Leverage your message. And my first polo match.

What happens to your presentation after it’s over? Does it fade away like the memory it has become? Or can you find ways to repurpose it to help add value to your organization, your audience, and your own unique brand?

It all depends on you!

Villa Sesta Polo club with the Tuscan hills where Chianti comes from in the background!
Villa Sesta Polo club with the Tuscan hills where Chianti comes from in the background!

Yesterday, Lulu and I went to our first polo match. In the Chianti hills between Siena and Arezzo, we nibbled on Tuscan-style snacks like Bufala mozzarella and prosciutto served to us by the Villa Sesta Club staff.

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As we looked out on the field, we learned that each of the four players on a team has four separate horses to use for each of the four “chukkers” or periods that take place in the fast-paced game.

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Four horses each? No wonder it takes a lot of money to play this sport. But, in spite of the apparent wealth, it wasn’t a snooty crowd like I’d imagined from that scene in Pretty Woman –which is about my only previous exposure to polo.

By example, our hosts, equestrian and country-inn Il Pozzo owner Carla Veneri and her dentist boyfriend Federico (plus their dog Amelie) couldn’t be more down-to-earth and laid back.

Carla, Federico, Amelie, Me and yes, squint, Lulu is there too. She said the sun was making her "go blind."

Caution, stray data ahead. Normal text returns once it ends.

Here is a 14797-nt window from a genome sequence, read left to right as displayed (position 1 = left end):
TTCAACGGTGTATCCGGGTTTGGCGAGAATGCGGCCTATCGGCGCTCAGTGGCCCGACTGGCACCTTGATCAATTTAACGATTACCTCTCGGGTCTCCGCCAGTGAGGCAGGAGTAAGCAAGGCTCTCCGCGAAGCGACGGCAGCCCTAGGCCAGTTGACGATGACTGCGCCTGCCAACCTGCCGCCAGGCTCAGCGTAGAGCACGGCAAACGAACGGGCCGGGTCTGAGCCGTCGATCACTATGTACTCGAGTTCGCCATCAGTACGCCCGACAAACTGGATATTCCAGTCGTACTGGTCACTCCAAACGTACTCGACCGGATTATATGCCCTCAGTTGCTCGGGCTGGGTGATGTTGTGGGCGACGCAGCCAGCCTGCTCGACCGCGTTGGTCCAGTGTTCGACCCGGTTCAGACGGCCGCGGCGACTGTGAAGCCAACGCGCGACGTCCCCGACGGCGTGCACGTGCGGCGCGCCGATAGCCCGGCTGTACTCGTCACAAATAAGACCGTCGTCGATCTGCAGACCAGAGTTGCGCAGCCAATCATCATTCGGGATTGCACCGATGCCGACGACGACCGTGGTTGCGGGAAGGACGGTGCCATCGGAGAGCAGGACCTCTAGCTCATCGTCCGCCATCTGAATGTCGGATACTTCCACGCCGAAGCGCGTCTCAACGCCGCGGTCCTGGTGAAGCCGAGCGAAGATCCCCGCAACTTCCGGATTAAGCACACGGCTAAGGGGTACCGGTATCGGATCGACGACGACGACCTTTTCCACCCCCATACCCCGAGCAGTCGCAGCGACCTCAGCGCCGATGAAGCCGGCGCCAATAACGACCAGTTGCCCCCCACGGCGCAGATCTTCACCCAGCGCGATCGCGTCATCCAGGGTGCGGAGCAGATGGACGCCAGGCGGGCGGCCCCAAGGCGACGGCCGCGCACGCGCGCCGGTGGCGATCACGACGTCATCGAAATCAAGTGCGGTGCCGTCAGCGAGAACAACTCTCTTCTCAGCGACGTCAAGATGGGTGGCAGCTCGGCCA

Carla, Federico, Amelie, Me and yes, squint, Lulu is there too. She said the sun was making her “go blind.”

The exciting game, plus the great food and sun-filled Tuscan sky, made for a, as our very-British-sounding announcer said so well, “Splendid Sunday afternoon.”

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So! I could carry the day in my mind, or I could take photos and share my experience – along with my lesson not to prejudge a group before meeting its members – with others. It’s the same with your work.

YouTube. If your presentation isn’t proprietary in nature, have someone record it and put the video on your company’s YouTube channel. Or put it on your own. You or your organization do have a channel, right? If not, it’s super easy to set-up!

Newsletter or Blog. Adapt the transcript of your presentation into a piece for a company newsletter or blog. If you have your own blog, post it there. This way, you can reach employees or potential clients or whoever wasn’t able to attend in person.

SlideShare. Post your wonderfully simple and graphic PowerPoint presentation (see my previous article about this!) on SlideShare.

Publications. Yes, you heard me! Depending on your content, you can tweak your presentation and submit a query letter to a variety of trade magazines and/or business journals. The Wall Street Journal and WIRED magazine, for example, both offer member-blogs. Why not?

When you consider the variety of ways that you and your hard work can continue to be amplified – by repurposing and promoting your message – you are making yourself more valuable and relevant to your company. That’s another valuable lesson.

Lulu enchanted by Villa Sesta Polo Club's topiary ponies.
Lulu enchanted by Villa Sesta Polo Club’s topiary ponies.

As our polo announcer would say, “Simply splendid, indeed!”

Baci, tutti! Gina

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How to make your next PowerPoint simpler!

If “Death by PowerPoint” is a cliché, why are so many business professionals still trying to kill us?

By now, you know you shouldn’t be putting too many words or too much detailed information on your slides, but many of you seem to insist on doing it anyway.  Maybe you’re not killing your audience, but you’re probably putting them to sleep.  And that means you’re not connecting.